In this wonderful parable, God is portrayed as the seeking Shepherd. The master of the flock is not grumpy about the effort, annoyed at the time involved, bothered about being interrupted, nor reluctant to seek. I have to confess that some evil thoughts went through my mind about that deer. If it was stupid enough to fall into the canal it deserved what it got. No, I know that’s not the right attitude. Sorry.
 

Conclusion

I’m so glad that God is not like me. I hope that deer did get out of the canal. As far as I can tell it did. What a relief. How much more of a relief it is that God doesn’t treat me as I deserve. He seeks me out to rescue me, take me home, and – He rejoices all the way.

Question

When you pray, do you reflect on the seeking nature of God? Could you meditate on Psalm 119 and Luke 15 in your next prayer time? What helps you to be grateful for the seeking Shepherd?
 
Please leave a comment here so that we can all learn from one another. We learn best when we learn in community.
 
I hope you have a wonderful week of fulfilling quiet times.
 
God bless, Malcolm

 
Get coached on Coach.me

“Interview with podcaster Simon Dinning”

Tuesday Teaching Tips: Episode 112

My first interview is with old friend Simon Dinning.  He hosts the podcast, “Prepared to answer”.  You can find him there, or on his blog, or YouTube channel.

The reason I chose to interview him was because, although he has a busy life, he carves out a little bit of time to record podcasts helping us answer common questions that people ask about the Christian faith. He is a man of conviction and compassion.  I think you’ll like this podcast, and I hope you will find this interview inspiring. I certainly came away reinvigorated.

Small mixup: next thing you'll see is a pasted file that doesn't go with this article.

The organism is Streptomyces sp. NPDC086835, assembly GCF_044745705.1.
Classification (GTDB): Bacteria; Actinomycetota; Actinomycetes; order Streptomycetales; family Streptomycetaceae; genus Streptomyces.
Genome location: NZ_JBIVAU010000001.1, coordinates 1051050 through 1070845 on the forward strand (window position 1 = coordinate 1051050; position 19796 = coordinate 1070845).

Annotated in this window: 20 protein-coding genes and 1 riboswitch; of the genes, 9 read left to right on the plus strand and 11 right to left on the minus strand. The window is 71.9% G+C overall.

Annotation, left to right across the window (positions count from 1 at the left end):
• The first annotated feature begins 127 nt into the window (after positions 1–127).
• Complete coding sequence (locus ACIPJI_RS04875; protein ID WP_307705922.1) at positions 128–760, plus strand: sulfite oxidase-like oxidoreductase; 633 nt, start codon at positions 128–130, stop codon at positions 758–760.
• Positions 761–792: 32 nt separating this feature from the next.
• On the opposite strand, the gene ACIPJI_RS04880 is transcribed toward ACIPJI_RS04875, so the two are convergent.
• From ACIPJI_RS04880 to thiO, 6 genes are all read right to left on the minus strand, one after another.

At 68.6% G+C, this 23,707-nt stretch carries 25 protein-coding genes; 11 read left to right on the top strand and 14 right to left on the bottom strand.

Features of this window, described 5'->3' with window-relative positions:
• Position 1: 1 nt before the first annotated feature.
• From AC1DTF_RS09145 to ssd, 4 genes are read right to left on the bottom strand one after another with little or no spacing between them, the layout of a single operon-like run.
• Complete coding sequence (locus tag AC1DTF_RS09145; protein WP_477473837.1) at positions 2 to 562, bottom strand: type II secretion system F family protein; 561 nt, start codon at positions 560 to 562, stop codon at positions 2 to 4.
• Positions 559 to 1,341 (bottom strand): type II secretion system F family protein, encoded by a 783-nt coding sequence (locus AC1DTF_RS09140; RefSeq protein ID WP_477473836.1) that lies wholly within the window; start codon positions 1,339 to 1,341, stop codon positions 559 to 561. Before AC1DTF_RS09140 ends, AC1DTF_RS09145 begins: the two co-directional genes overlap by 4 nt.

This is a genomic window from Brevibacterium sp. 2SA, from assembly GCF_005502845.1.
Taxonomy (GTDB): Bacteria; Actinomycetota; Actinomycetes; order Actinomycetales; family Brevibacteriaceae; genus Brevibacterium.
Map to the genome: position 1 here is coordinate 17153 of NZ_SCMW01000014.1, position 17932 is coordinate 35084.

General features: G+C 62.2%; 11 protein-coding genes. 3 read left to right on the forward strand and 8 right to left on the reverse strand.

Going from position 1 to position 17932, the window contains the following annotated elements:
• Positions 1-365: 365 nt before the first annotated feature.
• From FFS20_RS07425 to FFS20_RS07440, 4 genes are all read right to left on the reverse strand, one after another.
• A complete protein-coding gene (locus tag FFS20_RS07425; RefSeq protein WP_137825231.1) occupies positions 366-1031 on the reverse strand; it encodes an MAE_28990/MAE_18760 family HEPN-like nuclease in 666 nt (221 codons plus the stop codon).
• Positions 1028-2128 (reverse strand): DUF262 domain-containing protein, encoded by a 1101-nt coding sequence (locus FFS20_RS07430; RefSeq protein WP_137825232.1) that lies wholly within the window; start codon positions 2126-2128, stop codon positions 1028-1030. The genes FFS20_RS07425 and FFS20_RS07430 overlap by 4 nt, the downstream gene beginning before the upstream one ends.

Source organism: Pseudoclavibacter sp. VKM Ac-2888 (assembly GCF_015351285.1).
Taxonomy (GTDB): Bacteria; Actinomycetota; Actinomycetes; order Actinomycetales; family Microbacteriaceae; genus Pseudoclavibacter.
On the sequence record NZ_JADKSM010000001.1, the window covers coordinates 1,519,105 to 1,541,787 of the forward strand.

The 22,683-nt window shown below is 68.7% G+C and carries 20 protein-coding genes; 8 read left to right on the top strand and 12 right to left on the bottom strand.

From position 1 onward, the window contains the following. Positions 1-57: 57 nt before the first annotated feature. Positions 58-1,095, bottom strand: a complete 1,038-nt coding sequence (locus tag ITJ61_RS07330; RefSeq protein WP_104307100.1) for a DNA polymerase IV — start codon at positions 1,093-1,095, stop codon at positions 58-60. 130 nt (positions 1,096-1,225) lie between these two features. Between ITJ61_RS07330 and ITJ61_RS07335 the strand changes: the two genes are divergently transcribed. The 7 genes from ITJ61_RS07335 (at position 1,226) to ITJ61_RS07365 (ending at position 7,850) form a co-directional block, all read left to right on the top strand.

Link: YouTube

Link: Website

Link: Podcast

Thank you for listening to this recording. You can find more teaching tips here and on the on the YouTube teaching tips playlist.
Please add your comments on this week’s topic. We learn best when we learn in community.
Do you have a question about teaching the Bible? Is it theological, technical, practical? Send me your questions or suggestions. Here’s the email: malcolm@malcolmcox.org.
If you’d like a copy of my free eBook on spiritual disciplines, “How God grows His people”, sign up at my website: www.malcolmcox.org.
Thanks again for listening. Have a terrific Tuesday, and a wonderful week.
God bless,
Malcolm

“How to plan spontaneity in corporate worship”

Quiet Time Coaching: Episode 38

Today: the place for spontaneity as a worship leader

New Testament

Erickson: “the spirit moves through spontaneity. The spirit also moves through form and structure. Obviously, for Paul both dimensions are vital to the dynamics of worship.”

Erickson: “…a balance between structure and freedom is easier to attain in theory than in practice. The tension between the two can become a source of discord within a congregation. The pastoral challenge is to maintain a creative balance amidst these two constantly shifting elements”

Key Principle: “Everything must be done so that the church may be built up” (1 Corinthians 14:26)

Before you go spontaneous:

  • Discuss the place of spontaneity with leadership
  • Agree on principles and practicals as a worship team
  • Get feedback

Enabling spontaneity:

  • Do not abandon structure – it enables freedom
  • Give the service structure to your team as far in advance as possible

Practicals:

  • Extend a song
  • Add/change a song
  • Read/quote a scripture
  • Pray
  • Say a few words

What else can you think of / have you seen?

Please add your comments on this week’s topic. We learn best when we learn in community.

Do you have a question about teaching the Bible? Is it theological, technical, practical? Send me your questions or suggestions. Here’s the email: malcolm@malcolmcox.org.